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This eBook from the Gutenberg Project consists of approximately 123 pages of information about A Daughter of Eve.

“Can you swear to me,” said Marie, “that you belong and will never belong to any other woman?”

“There is neither time in my life nor place in my heart for any other woman,” replied Raoul, not thinking that he told a lie, so little did he value Florine.

“I believe you,” she said.

When they reached the alley where their carriages were waiting, Marie dropped Raoul’s arm, and the young man assumed a respectful and distant attitude as if he had just met her; he accompanied her, with his hat off, to her carriage, then he followed her by the Avenue Charles X., breathing in, with satisfaction, the very dust her caleche raised.

In spite of Marie’s high renunciations, Raoul continued to follow her everywhere; he adored the air of mingled pleasure and displeasure with which she scolded him for wasting his precious time.  She took direction of his labors, she gave him formal orders on the employment of his time; she stayed at home to deprive him of every pretext for dissipation.  Every morning she read his paper, and became the herald of his staff of editors, of Etienne Lousteau the feuilletonist, whom she thought delightful, of Felicien Vernou, of Claude Vignon,—­in short, of the whole staff.  She advised Raoul to do justice to de Marsay when he died, and she read with deep emotion the noble eulogy which Raoul published upon the dead minister while blaming his Machiavelianism and his hatred for the masses.  She was present, of course, at the Gymnase on the occasion of the first representation of the play upon the proceeds of which Nathan relied to support his enterprise, and was completely duped by the purchased applause.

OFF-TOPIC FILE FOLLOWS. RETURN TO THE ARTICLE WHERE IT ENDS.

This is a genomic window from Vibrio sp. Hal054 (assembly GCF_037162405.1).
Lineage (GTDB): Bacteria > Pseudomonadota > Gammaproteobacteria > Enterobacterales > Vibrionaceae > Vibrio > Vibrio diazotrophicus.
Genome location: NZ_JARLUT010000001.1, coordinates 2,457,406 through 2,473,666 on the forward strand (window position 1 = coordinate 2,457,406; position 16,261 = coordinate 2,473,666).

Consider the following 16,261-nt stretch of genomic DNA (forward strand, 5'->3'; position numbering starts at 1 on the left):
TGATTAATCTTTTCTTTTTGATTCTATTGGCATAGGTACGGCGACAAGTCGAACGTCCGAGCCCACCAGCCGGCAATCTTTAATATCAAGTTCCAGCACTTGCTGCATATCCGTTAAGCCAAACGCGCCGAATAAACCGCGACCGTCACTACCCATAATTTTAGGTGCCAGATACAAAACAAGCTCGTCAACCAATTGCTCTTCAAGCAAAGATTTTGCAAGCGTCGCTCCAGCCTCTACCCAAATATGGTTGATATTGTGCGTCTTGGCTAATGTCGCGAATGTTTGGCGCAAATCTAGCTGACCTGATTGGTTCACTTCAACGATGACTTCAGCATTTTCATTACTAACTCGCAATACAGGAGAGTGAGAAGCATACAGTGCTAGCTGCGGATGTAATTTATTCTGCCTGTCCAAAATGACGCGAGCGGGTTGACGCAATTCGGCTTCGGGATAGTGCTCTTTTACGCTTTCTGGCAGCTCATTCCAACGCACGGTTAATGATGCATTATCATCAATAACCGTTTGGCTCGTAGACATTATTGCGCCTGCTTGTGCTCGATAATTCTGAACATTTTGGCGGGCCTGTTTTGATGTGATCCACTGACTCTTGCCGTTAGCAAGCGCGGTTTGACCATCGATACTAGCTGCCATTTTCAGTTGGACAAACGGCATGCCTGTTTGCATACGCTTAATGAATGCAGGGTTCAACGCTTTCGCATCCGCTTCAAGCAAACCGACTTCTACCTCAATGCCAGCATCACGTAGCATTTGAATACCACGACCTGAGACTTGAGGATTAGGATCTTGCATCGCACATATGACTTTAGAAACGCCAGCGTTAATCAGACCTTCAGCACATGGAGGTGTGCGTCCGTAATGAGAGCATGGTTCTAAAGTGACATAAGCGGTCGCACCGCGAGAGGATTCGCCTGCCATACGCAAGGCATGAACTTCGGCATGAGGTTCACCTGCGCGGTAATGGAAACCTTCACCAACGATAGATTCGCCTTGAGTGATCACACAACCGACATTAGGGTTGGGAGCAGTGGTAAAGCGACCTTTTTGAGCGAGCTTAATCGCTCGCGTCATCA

“You did not bid farewell to the Italian opera,” said Lady Dudley, to whose house she went after the performance.

“No, I went to the Gymnase.  They gave a first representation.”

“I can’t endure vaudevilles.  I am like Louis XIV. about Teniers,” said Lady Dudley.

“For my part,” said Madame d’Espard, “I think actors have greatly improved.  Vaudevilles in the present day are really charming comedies, full of wit, requiring great talent; they amuse me very much.”

“The actors are excellent, too,” said Marie.  “Those at the Gymnase played very well to-night; the piece pleased them; the dialogue was witty and keen.”

“Like those of Beaumarchais,” said Lady Dudley.

“Monsieur Nathan is not Moliere as yet, but—­” said Madame d’Espard, looking at the countess.

“He makes vaudevilles,” said Madame Charles de Vandenesse.

“And unmakes ministries,” added Madame de Manerville.

The countess was silent; she wanted to answer with a sharp repartee; her heart was bounding with anger, but she could find nothing better to say than,—­

“He will make them, perhaps.”

All the women looked at each other with mysterious significance.  When Marie de Vandenesse departed Moina de Saint-Heren exclaimed:—­

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